I recently started David Perell’s course “Write of Passage”
It’s an intensive 5 week class teaching how to extract all those thoughts in your head and put them down on paper. It’s a grueling pace, where you have to write an essay every week, but I’m hoping that it’ll build help me build the habit so that I can keep it up even after the class is over and continue sharing what I’ve learned over the years.
What I wrote:
“What would you say if I asked you to design me a service capable of responding to millions of user requests every second and latency was critical?”
“Umm…that you have to solve this problem at work. But you’re out of ideas, and are looking to interviewees for suggestions”
That’s the actual response I gave the interviewer the first time I was asked a design question. He had a good laugh. But then still made me design the service.
In the decade since I’ve lost track of how many hours I’ve spent in the interview room, on both sides of the table. I’ve worked at Microsoft, Google, and Stripe, and received offers from many other companies. As I interviewed, I realized one thing: standard interviewing advice falls woefully short.
What good does it do to practice coding problems for weeks if your mind goes blank in an interview room? How can you show your “best self” if you’re too afraid to let it out? Everyone says to be wary of the recruiters, but what if you weren’t?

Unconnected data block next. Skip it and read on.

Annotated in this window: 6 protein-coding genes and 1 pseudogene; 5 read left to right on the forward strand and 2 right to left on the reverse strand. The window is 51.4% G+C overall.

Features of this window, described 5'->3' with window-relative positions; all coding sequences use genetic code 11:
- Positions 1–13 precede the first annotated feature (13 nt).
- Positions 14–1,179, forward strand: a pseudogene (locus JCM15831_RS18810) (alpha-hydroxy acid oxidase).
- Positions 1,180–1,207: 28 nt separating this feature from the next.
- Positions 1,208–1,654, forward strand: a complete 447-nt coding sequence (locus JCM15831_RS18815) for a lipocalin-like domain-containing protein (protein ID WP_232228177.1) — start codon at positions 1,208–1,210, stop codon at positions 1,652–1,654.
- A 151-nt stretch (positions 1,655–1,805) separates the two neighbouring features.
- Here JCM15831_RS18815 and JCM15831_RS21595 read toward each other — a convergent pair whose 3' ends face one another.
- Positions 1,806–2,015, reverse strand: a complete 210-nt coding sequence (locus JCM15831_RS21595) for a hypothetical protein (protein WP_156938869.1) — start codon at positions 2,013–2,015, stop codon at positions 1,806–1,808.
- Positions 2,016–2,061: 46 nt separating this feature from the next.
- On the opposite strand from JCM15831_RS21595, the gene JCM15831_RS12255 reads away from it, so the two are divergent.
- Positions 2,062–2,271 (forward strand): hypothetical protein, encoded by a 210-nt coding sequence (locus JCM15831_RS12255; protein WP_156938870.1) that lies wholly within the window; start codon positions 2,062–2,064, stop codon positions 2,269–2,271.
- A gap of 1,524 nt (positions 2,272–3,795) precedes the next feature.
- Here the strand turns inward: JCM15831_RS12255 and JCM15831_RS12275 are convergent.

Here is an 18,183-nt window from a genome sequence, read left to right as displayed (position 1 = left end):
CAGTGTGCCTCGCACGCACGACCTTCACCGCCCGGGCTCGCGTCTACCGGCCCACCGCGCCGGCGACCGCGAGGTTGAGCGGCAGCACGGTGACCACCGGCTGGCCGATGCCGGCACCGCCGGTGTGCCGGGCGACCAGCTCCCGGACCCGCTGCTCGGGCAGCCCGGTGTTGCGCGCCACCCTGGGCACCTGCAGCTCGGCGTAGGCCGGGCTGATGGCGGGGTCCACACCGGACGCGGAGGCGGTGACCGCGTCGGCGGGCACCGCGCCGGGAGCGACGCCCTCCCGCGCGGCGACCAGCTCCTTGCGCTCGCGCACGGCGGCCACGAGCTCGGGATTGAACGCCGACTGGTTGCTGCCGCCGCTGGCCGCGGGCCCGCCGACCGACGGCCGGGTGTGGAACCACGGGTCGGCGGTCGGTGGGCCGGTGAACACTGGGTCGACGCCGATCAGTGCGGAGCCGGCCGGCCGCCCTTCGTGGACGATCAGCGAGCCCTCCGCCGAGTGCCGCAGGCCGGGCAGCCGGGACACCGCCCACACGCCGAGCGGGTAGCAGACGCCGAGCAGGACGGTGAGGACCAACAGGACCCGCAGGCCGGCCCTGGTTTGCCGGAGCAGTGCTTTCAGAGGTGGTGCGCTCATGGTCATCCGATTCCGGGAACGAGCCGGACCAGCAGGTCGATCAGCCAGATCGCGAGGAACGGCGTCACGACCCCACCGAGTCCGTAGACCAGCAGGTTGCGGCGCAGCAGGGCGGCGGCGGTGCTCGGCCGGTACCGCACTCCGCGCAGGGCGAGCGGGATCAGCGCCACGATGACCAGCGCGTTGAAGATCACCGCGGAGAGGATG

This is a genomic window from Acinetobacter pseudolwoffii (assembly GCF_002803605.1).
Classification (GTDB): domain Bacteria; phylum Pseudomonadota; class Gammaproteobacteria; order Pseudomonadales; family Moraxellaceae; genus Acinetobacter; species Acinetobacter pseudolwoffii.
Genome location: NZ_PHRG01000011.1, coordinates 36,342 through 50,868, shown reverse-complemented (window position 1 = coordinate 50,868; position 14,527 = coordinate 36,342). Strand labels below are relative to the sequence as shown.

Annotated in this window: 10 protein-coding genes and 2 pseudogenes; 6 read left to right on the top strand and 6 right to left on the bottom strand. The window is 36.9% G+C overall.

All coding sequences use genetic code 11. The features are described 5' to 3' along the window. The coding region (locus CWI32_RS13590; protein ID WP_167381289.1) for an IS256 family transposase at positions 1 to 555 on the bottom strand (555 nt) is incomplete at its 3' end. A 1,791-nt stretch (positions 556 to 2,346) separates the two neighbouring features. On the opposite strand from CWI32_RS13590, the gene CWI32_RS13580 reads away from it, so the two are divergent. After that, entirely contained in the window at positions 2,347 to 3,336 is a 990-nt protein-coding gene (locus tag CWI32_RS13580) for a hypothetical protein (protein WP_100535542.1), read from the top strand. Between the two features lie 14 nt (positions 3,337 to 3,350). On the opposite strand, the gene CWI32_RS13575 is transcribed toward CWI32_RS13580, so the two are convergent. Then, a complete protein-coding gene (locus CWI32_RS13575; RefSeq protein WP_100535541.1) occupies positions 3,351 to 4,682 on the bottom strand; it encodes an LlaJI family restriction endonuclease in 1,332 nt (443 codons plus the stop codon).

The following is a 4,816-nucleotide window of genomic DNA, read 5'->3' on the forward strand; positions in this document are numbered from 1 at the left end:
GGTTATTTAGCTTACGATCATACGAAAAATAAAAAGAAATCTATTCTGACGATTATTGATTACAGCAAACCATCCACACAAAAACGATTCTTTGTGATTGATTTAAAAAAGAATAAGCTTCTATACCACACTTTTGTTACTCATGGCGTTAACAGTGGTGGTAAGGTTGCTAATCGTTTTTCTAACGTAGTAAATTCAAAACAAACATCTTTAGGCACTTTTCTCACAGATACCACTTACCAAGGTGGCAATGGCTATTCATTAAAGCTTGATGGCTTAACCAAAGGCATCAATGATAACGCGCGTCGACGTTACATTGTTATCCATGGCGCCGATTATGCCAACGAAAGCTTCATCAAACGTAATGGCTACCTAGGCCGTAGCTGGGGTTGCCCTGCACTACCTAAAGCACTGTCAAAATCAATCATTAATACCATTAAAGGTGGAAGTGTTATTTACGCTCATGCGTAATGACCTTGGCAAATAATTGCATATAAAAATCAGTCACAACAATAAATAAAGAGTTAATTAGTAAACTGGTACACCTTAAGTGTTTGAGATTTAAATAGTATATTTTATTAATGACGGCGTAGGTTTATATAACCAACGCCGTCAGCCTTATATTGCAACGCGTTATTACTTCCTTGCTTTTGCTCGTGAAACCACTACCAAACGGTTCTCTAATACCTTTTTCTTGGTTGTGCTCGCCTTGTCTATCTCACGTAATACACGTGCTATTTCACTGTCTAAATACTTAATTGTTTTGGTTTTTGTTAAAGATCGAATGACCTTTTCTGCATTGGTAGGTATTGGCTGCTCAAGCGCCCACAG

I tested the answers to these questions multiple times (sometimes by accident). Turns out conventional wisdom gets you conventional results. But you can do better. Interviewing is a skill and anyone can learn it.
For some reason no one talks about these challenges with interviewing. But I’ve found some principles that help me over and over again:
- Using recruiters to your advantage
- Going to real interviews for practice
- Being open to learning during interviews
- Keeping those skills sharp even when you’re not job hunting
What I’m Reading
“The impactful work I did was valuable, but also not something that I uniquely could have done. I was, at the time, solidly a high-performing L2.”
“A common theme of stories of interesting people is the ridiculous amounts of leverage, for good or ill, of presence or absence of a small amount of money or some social resource early followed by compounding. Not a new insight, but one which I think we probably underappreciate.”
“Success does not always mean making lots of money alone so keep that in mind. Success includes having all aspects of your life working together. Job, family, faith, and your place in your community.”